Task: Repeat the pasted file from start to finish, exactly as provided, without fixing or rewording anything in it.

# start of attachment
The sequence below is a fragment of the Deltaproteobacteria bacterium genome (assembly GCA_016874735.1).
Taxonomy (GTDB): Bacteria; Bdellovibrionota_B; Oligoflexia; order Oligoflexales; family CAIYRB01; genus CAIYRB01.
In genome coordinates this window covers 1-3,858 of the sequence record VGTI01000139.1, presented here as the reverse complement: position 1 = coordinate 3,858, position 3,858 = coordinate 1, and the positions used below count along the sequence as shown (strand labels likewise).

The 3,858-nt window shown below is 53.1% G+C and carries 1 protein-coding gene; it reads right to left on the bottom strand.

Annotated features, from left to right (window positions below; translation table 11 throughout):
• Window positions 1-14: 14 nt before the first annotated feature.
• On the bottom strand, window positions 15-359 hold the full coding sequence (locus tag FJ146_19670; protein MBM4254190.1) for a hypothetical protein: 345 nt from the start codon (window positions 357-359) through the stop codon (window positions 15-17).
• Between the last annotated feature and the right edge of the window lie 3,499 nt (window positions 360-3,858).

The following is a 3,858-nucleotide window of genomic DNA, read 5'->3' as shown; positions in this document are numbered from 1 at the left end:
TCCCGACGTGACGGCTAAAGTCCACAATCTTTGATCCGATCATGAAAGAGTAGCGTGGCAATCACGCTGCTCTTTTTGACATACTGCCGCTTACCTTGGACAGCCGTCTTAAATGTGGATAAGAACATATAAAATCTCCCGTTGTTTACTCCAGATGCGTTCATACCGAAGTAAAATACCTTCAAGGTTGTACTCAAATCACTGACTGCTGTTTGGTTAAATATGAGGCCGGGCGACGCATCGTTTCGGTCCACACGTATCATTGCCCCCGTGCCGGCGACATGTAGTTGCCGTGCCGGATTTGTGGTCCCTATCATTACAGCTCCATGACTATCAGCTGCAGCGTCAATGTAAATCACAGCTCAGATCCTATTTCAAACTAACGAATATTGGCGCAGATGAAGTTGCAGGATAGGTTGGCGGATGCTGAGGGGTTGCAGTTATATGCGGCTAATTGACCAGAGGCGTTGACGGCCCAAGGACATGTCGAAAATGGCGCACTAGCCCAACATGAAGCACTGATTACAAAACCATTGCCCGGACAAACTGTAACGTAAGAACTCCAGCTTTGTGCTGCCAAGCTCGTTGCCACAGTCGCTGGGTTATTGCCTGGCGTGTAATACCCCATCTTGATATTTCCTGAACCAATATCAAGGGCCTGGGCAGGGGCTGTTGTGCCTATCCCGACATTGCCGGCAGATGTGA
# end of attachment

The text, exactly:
The sequence below is a fragment of the Deltaproteobacteria bacterium genome (assembly GCA_016874735.1).
Taxonomy (GTDB): Bacteria; Bdellovibrionota_B; Oligoflexia; order Oligoflexales; family CAIYRB01; genus CAIYRB01.
In genome coordinates this window covers 1-3,858 of the sequence record VGTI01000139.1, presented here as the reverse complement: position 1 = coordinate 3,858, position 3,858 = coordinate 1, and the positions used below count along the sequence as shown (strand labels likewise).

The 3,858-nt window shown below is 53.1% G+C and carries 1 protein-coding gene; it reads right to left on the bottom strand.

Annotated features, from left to right (window positions below; translation table 11 throughout):
• Window positions 1-14: 14 nt before the first annotated feature.
• On the bottom strand, window positions 15-359 hold the full coding sequence (locus tag FJ146_19670; protein MBM4254190.1) for a hypothetical protein: 345 nt from the start codon (window positions 357-359) through the stop codon (window positions 15-17).
• Between the last annotated feature and the right edge of the window lie 3,499 nt (window positions 360-3,858).

The following is a 3,858-nucleotide window of genomic DNA, read 5'->3' as shown; positions in this document are numbered from 1 at the left end:
TCCCGACGTGACGGCTAAAGTCCACAATCTTTGATCCGATCATGAAAGAGTAGCGTGGCAATCACGCTGCTCTTTTTGACATACTGCCGCTTACCTTGGACAGCCGTCTTAAATGTGGATAAGAACATATAAAATCTCCCGTTGTTTACTCCAGATGCGTTCATACCGAAGTAAAATACCTTCAAGGTTGTACTCAAATCACTGACTGCTGTTTGGTTAAATATGAGGCCGGGCGACGCATCGTTTCGGTCCACACGTATCATTGCCCCCGTGCCGGCGACATGTAGTTGCCGTGCCGGATTTGTGGTCCCTATCATTACAGCTCCATGACTATCAGCTGCAGCGTCAATGTAAATCACAGCTCAGATCCTATTTCAAACTAACGAATATTGGCGCAGATGAAGTTGCAGGATAGGTTGGCGGATGCTGAGGGGTTGCAGTTATATGCGGCTAATTGACCAGAGGCGTTGACGGCCCAAGGACATGTCGAAAATGGCGCACTAGCCCAACATGAAGCACTGATTACAAAACCATTGCCCGGACAAACTGTAACGTAAGAACTCCAGCTTTGTGCTGCCAAGCTCGTTGCCACAGTCGCTGGGTTATTGCCTGGCGTGTAATACCCCATCTTGATATTTCCTGAACCAATATCAAGGGCCTGGGCAGGGGCTGTTGTGCCTATCCCGACATTGCCGGCAGATGTGA